Marking a coming together therefore, between the reductive logic of his ‘blackboard’ paintings and the intuitive impulse of his earlier white-ground pictures, Twombly has in works such as Untitled (New York City), taken the Surrealist technique of automatic writing and the free-form gestural field of play that Jackson Pollock made out of it and turned it back on itself. Pollock’s open gesture here becomes a graphic form of self-inquiry. Writing in a freeform, impulsive and unconscious flow that makes use of the hand and the mind’s instinctive desire to express and to form, Twombly has here, using his whole body, gesturally written in such a way that it is the innately human, intellectual impulse towards writing that comes to be expressed. Taking care only that the painting remain wholly abstract - that such writing does not fall into habit, convention or recognisability, but remains indecipherable - that no clear letter, number or other interpretable symbol should, like a representational image come to disturb the apparently continuous flow of impulsively arrived-at abstract form - Twombly uses the restrictive format of the blackboard to create a uniform field of energy that stands also as a kind of illustrative landscape of the human mind. Seeming to be both embedded in and emerging from the painterly surface of the work, this energized ‘field’, with its powerful graphic suggestions of thought, gesture, expression and of the passage of time, appears, like a palimpsest, to entrap within itself something of the essence of the human intellectual impulse and of our inner need to externalize, formalize and materialize such thought.
It is in this respect that Untitled (New York City) marks Twombly’s return to and reinvestigation of a kind of handwritten mark that the artist had frst explored in the mid-1950s while sharing a studio with Robert Rauschenberg in Fulton Street, New York. There, inspired by the then dominant examples of Jackson Pollock and Jean Dubuffet but also by the work of John Cage whom, with Rauschenberg, he had encountered at Black Mountain College, Twombly had embarked on an ambitious series of large ‘handwritten’ black and white paintings. Throughout much of 1954 and 1955 Twombly had worked on these large-scale, free-form and highly ambitious paintings before ultimately abandoning and destroying them. Only one masterpiece - the three-and-a-half metre-long painting Panorama of 1954 now survives from this major series. Seeming, like Untitled (new York City) in fact, to be simultaneously expressive of both emptiness and fullness, these paintings reflected Twombly’s interest in the written fragment, the glyph, the cypher and the impulsive creative gesture as elementary forms or archetypes - things indicative and revealing of something both primordial and innately human.
Caught between what Nicholas Cullinan has described as ‘rebus and ruin’, these paintings were a startling combination of stasis and flux, of fixed sign and fluid gesture born out of a combination of the fragmented use of words, space and graphic form in the poetry of Stephane Mallarmé and Ezra Pound, as well as Twombly’s own experience of cryptography during his military service. (Nicholas Cullinan, quoted in Twombly and Poussin Arcadian Painters exh cat. London, 201, p. 94) These ‘black and white’ paintings evidently did not prove satisfactory to the artist however, and, after abandoning them - his first series of paintings on a dark ground - Twombly rarely returned to the themes they had addressed until the creation of the ‘blackboards’.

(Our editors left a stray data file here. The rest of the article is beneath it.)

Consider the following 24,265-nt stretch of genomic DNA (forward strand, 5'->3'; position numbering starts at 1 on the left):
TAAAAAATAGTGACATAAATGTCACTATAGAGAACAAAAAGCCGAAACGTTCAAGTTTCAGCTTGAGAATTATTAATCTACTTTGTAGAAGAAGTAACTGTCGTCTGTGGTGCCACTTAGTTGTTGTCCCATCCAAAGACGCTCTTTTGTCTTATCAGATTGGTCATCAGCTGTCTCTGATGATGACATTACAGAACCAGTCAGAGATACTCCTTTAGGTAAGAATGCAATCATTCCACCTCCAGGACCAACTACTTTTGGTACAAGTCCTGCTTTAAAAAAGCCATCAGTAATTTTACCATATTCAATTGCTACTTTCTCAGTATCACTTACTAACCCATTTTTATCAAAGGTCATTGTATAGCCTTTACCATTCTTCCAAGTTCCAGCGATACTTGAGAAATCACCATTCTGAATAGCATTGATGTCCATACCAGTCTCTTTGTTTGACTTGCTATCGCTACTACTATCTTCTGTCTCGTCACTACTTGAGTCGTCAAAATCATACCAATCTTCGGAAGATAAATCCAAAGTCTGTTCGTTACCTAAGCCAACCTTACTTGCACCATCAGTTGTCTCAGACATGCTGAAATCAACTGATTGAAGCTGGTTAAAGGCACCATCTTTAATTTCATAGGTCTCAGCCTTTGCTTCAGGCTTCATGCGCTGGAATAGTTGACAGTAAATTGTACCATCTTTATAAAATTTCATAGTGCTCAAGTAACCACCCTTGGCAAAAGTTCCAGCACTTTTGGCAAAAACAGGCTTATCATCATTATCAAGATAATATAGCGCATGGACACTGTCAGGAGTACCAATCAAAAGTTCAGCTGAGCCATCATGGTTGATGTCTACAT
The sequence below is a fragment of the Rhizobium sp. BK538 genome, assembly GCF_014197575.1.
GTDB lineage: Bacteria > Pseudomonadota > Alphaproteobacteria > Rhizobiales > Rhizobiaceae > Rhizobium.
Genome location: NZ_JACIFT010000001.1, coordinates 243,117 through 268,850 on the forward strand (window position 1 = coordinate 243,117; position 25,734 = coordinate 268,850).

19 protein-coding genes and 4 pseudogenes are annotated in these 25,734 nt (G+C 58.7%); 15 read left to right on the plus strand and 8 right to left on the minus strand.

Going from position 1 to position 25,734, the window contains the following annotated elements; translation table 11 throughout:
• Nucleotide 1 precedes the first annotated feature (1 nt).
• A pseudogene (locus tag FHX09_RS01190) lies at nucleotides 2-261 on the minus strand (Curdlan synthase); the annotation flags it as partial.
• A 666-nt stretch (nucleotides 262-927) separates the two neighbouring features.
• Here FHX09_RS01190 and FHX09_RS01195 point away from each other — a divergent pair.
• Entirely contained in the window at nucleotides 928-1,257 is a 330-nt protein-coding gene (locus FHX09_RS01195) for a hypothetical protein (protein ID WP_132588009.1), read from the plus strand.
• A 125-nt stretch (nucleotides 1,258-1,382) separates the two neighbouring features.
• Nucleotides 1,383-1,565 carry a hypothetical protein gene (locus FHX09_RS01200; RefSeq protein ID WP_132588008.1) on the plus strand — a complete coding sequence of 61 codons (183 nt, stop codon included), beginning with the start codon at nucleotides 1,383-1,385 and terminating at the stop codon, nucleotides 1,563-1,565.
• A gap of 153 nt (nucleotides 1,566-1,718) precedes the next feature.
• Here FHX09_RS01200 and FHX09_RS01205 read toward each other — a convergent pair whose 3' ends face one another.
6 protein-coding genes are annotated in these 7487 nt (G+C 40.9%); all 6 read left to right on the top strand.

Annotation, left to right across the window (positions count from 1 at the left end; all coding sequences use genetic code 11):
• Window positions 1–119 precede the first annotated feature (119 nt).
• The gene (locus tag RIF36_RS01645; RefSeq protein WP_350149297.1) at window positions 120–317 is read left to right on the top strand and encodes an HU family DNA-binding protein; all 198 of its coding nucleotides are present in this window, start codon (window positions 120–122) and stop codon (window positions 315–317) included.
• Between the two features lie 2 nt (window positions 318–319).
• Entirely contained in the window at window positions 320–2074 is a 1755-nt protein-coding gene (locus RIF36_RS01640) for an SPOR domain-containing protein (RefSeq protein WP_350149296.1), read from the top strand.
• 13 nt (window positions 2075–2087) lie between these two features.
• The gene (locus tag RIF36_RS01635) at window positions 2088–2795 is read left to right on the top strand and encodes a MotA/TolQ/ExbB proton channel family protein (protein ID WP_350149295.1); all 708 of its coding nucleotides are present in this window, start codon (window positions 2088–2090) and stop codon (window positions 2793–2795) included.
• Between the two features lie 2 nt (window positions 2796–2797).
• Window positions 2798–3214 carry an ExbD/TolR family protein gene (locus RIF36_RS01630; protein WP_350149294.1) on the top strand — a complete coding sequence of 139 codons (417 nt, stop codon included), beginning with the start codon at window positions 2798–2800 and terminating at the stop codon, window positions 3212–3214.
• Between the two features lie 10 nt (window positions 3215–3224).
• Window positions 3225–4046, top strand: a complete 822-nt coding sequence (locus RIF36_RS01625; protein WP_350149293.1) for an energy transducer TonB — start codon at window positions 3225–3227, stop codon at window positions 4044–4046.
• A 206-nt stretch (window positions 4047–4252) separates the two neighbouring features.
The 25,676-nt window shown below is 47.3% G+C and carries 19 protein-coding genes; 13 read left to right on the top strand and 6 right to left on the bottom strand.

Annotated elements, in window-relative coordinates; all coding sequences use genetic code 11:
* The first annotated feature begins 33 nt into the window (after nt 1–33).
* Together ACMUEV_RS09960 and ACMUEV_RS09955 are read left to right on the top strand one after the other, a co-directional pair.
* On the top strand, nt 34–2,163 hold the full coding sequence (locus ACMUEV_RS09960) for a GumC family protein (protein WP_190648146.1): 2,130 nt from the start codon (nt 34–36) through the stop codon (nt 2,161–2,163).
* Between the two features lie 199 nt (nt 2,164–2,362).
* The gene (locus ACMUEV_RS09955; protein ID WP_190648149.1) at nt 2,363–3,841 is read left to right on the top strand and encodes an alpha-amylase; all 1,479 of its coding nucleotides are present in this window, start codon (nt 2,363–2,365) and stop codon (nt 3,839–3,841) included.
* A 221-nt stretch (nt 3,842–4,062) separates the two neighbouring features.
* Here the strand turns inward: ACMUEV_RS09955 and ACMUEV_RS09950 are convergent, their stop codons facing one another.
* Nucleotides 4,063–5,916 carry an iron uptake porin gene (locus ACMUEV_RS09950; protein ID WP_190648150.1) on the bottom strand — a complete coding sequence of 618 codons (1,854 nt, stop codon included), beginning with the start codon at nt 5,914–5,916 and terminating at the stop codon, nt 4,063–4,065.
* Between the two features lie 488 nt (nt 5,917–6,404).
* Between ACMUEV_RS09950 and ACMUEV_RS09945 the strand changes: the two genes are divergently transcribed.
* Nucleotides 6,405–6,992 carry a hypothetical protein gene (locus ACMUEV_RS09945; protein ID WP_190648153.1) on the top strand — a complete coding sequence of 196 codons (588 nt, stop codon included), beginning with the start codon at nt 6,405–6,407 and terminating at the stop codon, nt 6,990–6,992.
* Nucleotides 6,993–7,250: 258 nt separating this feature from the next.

It appears that it was the re-evaluating experience of making the ‘blackboard’ paintings in the late 1960s and the pared down, restrictive logic of these works that ultimately encouraged Twombly, in 1970, to embark, in works such as Untitled (new York City), on a revisiting of the same territory he had abandoned in New York fifteen years earlier. As in 1955, Twombly’s re-embracing of such fluid and impulsive mark-making almost immediately gave rise to a creative explosion and a dramatic increase in the scale of his pictures until soon, he was making some of the largest and most ambitious paintings of his entire career. Once again venturing into what Kirk Varnedoe described as ‘the area of an engulfing abstract sublime that Pollock had defined,’ works like Untitled (New York City) led swiftly onto the creation of a sequence of truly monumental examples of this style in ‘handwritten’ paintings that measured between four and over six metres long. (Kirk Varnedoe quoted in Cy Twombly: A Retrospective. exh. cat. MoMA, New York. 1994. p. 43). These were works of which Varnedoe was to write: ‘Here, even more than in the earlier Panorama, the legacy of Abstract Expressionism is at issue: Twombly ventures into the area of an engulfing abstract sublime that Pollock had defined, and that had seemed off-limits to the art of the 1960s. The prospect of extending and remaking Pollock’s legacy by changing everything deemed essential to his art might appear as perverse as the notion of a grand subjective expression built on Minimalist reduction, and yet both are here, remarkably realized. Twombly replaces the coloured organicism of Pollock with colourless lines whose steady, progressive rise and fall insists on their attachment to the drier constraints of writing, will, and culture.’ (ibid, p. 43).